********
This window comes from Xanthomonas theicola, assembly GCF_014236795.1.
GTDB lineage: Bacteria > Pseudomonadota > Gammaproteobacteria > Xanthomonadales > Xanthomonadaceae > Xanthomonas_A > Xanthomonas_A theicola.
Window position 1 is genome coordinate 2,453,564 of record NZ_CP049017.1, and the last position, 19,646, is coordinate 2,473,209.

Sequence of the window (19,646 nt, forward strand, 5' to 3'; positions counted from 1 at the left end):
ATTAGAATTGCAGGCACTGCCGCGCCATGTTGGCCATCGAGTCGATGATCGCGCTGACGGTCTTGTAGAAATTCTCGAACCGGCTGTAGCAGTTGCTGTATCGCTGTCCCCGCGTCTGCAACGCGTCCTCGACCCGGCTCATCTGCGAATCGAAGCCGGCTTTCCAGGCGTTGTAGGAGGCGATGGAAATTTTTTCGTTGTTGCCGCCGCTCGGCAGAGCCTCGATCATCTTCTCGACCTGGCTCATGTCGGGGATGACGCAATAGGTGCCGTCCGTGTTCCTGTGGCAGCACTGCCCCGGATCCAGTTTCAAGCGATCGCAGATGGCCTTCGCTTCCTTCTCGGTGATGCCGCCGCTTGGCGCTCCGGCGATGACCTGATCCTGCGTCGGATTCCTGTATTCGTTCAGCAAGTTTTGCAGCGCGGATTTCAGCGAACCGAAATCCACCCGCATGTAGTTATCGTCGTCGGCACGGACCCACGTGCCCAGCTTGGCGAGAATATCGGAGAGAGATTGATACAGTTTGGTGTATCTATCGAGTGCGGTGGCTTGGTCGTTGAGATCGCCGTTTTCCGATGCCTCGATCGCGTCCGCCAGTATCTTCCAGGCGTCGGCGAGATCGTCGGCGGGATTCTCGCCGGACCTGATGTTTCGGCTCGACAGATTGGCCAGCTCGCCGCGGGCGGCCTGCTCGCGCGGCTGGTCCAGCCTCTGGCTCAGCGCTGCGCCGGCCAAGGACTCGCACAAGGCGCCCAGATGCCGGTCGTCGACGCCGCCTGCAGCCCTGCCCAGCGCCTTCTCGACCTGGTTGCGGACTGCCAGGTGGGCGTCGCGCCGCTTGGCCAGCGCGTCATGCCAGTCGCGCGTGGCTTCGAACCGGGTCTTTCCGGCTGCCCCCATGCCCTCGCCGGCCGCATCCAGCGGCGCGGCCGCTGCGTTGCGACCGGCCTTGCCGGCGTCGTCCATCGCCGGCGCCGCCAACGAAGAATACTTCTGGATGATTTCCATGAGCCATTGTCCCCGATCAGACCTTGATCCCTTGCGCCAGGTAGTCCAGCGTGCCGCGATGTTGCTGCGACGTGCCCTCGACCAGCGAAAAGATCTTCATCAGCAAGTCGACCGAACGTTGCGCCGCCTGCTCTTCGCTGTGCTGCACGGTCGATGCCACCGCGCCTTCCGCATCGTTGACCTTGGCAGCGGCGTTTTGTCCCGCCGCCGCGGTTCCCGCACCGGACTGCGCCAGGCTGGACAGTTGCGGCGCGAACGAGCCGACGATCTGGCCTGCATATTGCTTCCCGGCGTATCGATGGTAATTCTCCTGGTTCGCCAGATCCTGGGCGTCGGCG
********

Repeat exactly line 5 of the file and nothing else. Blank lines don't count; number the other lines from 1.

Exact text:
ATTAGAATTGCAGGCACTGCCGCGCCATGTTGGCCATCGAGTCGATGATCGCGCTGACGGTCTTGTAGAAATTCTCGAACCGGCTGTAGCAGTTGCTGTATCGCTGTCCCCGCGTCTGCAACGCGTCCTCGACCCGGCTCATCTGCGAATCGAAGCCGGCTTTCCAGGCGTTGTAGGAGGCGATGGAAATTTTTTCGTTGTTGCCGCCGCTCGGCAGAGCCTCGATCATCTTCTCGACCTGGCTCATGTCGGGGATGACGCAATAGGTGCCGTCCGTGTTCCTGTGGCAGCACTGCCCCGGATCCAGTTTCAAGCGATCGCAGATGGCCTTCGCTTCCTTCTCGGTGATGCCGCCGCTTGGCGCTCCGGCGATGACCTGATCCTGCGTCGGATTCCTGTATTCGTTCAGCAAGTTTTGCAGCGCGGATTTCAGCGAACCGAAATCCACCCGCATGTAGTTATCGTCGTCGGCACGGACCCACGTGCCCAGCTTGGCGAGAATATCGGAGAGAGATTGATACAGTTTGGTGTATCTATCGAGTGCGGTGGCTTGGTCGTTGAGATCGCCGTTTTCCGATGCCTCGATCGCGTCCGCCAGTATCTTCCAGGCGTCGGCGAGATCGTCGGCGGGATTCTCGCCGGACCTGATGTTTCGGCTCGACAGATTGGCCAGCTCGCCGCGGGCGGCCTGCTCGCGCGGCTGGTCCAGCCTCTGGCTCAGCGCTGCGCCGGCCAAGGACTCGCACAAGGCGCCCAGATGCCGGTCGTCGACGCCGCCTGCAGCCCTGCCCAGCGCCTTCTCGACCTGGTTGCGGACTGCCAGGTGGGCGTCGCGCCGCTTGGCCAGCGCGTCATGCCAGTCGCGCGTGGCTTCGAACCGGGTCTTTCCGGCTGCCCCCATGCCCTCGCCGGCCGCATCCAGCGGCGCGGCCGCTGCGTTGCGACCGGCCTTGCCGGCGTCGTCCATCGCCGGCGCCGCCAACGAAGAATACTTCTGGATGATTTCCATGAGCCATTGTCCCCGATCAGACCTTGATCCCTTGCGCCAGGTAGTCCAGCGTGCCGCGATGTTGCTGCGACGTGCCCTCGACCAGCGAAAAGATCTTCATCAGCAAGTCGACCGAACGTTGCGCCGCCTGCTCTTCGCTGTGCTGCACGGTCGATGCCACCGCGCCTTCCGCATCGTTGACCTTGGCAGCGGCGTTTTGTCCCGCCGCCGCGGTTCCCGCACCGGACTGCGCCAGGCTGGACAGTTGCGGCGCGAACGAGCCGACGATCTGGCCTGCATATTGCTTCCCGGCGTATCGATGGTAATTCTCCTGGTTCGCCAGATCCTGGGCGTCGGCG